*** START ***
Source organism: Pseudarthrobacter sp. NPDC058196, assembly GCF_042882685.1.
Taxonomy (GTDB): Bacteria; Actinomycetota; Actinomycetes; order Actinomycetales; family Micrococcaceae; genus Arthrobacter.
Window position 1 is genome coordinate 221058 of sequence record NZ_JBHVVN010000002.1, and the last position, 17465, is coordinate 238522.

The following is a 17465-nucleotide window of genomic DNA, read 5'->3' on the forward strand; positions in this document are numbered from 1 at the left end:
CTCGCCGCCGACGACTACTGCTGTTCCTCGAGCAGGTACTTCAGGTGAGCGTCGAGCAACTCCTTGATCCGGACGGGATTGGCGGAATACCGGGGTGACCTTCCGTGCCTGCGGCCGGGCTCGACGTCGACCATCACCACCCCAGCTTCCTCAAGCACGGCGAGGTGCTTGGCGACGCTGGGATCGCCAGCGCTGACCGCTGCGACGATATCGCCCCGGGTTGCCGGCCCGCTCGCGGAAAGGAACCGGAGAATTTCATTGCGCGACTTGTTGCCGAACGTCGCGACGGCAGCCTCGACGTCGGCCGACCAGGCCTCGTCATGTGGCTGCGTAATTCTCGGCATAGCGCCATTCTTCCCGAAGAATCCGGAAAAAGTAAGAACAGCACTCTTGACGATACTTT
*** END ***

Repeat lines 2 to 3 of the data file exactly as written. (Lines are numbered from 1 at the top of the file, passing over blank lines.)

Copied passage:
Taxonomy (GTDB): Bacteria; Actinomycetota; Actinomycetes; order Actinomycetales; family Micrococcaceae; genus Arthrobacter.
Window position 1 is genome coordinate 221058 of sequence record NZ_JBHVVN010000002.1, and the last position, 17465, is coordinate 238522.